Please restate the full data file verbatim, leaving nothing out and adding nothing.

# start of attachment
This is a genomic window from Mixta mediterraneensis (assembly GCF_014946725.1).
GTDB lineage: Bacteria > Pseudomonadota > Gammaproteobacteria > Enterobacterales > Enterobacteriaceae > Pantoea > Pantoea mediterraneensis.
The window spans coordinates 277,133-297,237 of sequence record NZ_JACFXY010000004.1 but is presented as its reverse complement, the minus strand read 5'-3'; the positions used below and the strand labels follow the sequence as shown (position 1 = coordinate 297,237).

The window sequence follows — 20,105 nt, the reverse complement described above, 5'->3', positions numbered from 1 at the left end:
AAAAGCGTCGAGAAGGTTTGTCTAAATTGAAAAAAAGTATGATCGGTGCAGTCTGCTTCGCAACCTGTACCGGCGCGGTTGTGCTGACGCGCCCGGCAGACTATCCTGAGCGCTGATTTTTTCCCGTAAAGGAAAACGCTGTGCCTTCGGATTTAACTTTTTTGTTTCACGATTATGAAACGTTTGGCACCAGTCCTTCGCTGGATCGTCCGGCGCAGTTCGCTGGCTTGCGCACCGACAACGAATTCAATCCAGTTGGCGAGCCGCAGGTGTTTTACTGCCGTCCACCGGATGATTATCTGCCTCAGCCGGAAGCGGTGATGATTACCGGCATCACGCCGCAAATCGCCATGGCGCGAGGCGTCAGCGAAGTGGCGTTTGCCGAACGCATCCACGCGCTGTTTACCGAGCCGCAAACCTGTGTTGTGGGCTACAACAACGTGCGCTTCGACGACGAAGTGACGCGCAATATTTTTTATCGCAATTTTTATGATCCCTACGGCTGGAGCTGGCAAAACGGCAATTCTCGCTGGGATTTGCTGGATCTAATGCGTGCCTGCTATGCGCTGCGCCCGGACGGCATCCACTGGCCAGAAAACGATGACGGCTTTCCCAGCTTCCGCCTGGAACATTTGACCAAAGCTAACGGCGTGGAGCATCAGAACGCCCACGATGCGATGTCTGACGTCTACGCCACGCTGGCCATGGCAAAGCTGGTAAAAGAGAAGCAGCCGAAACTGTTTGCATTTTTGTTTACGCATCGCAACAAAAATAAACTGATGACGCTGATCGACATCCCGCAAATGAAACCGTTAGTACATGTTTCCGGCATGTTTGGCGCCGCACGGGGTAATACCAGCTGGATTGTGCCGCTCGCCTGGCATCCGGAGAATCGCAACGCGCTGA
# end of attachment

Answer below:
This is a genomic window from Mixta mediterraneensis (assembly GCF_014946725.1).
GTDB lineage: Bacteria > Pseudomonadota > Gammaproteobacteria > Enterobacterales > Enterobacteriaceae > Pantoea > Pantoea mediterraneensis.
The window spans coordinates 277,133-297,237 of sequence record NZ_JACFXY010000004.1 but is presented as its reverse complement, the minus strand read 5'-3'; the positions used below and the strand labels follow the sequence as shown (position 1 = coordinate 297,237).

The window sequence follows — 20,105 nt, the reverse complement described above, 5'->3', positions numbered from 1 at the left end:
AAAAGCGTCGAGAAGGTTTGTCTAAATTGAAAAAAAGTATGATCGGTGCAGTCTGCTTCGCAACCTGTACCGGCGCGGTTGTGCTGACGCGCCCGGCAGACTATCCTGAGCGCTGATTTTTTCCCGTAAAGGAAAACGCTGTGCCTTCGGATTTAACTTTTTTGTTTCACGATTATGAAACGTTTGGCACCAGTCCTTCGCTGGATCGTCCGGCGCAGTTCGCTGGCTTGCGCACCGACAACGAATTCAATCCAGTTGGCGAGCCGCAGGTGTTTTACTGCCGTCCACCGGATGATTATCTGCCTCAGCCGGAAGCGGTGATGATTACCGGCATCACGCCGCAAATCGCCATGGCGCGAGGCGTCAGCGAAGTGGCGTTTGCCGAACGCATCCACGCGCTGTTTACCGAGCCGCAAACCTGTGTTGTGGGCTACAACAACGTGCGCTTCGACGACGAAGTGACGCGCAATATTTTTTATCGCAATTTTTATGATCCCTACGGCTGGAGCTGGCAAAACGGCAATTCTCGCTGGGATTTGCTGGATCTAATGCGTGCCTGCTATGCGCTGCGCCCGGACGGCATCCACTGGCCAGAAAACGATGACGGCTTTCCCAGCTTCCGCCTGGAACATTTGACCAAAGCTAACGGCGTGGAGCATCAGAACGCCCACGATGCGATGTCTGACGTCTACGCCACGCTGGCCATGGCAAAGCTGGTAAAAGAGAAGCAGCCGAAACTGTTTGCATTTTTGTTTACGCATCGCAACAAAAATAAACTGATGACGCTGATCGACATCCCGCAAATGAAACCGTTAGTACATGTTTCCGGCATGTTTGGCGCCGCACGGGGTAATACCAGCTGGATTGTGCCGCTCGCCTGGCATCCGGAGAATCGCAACGCGCTGA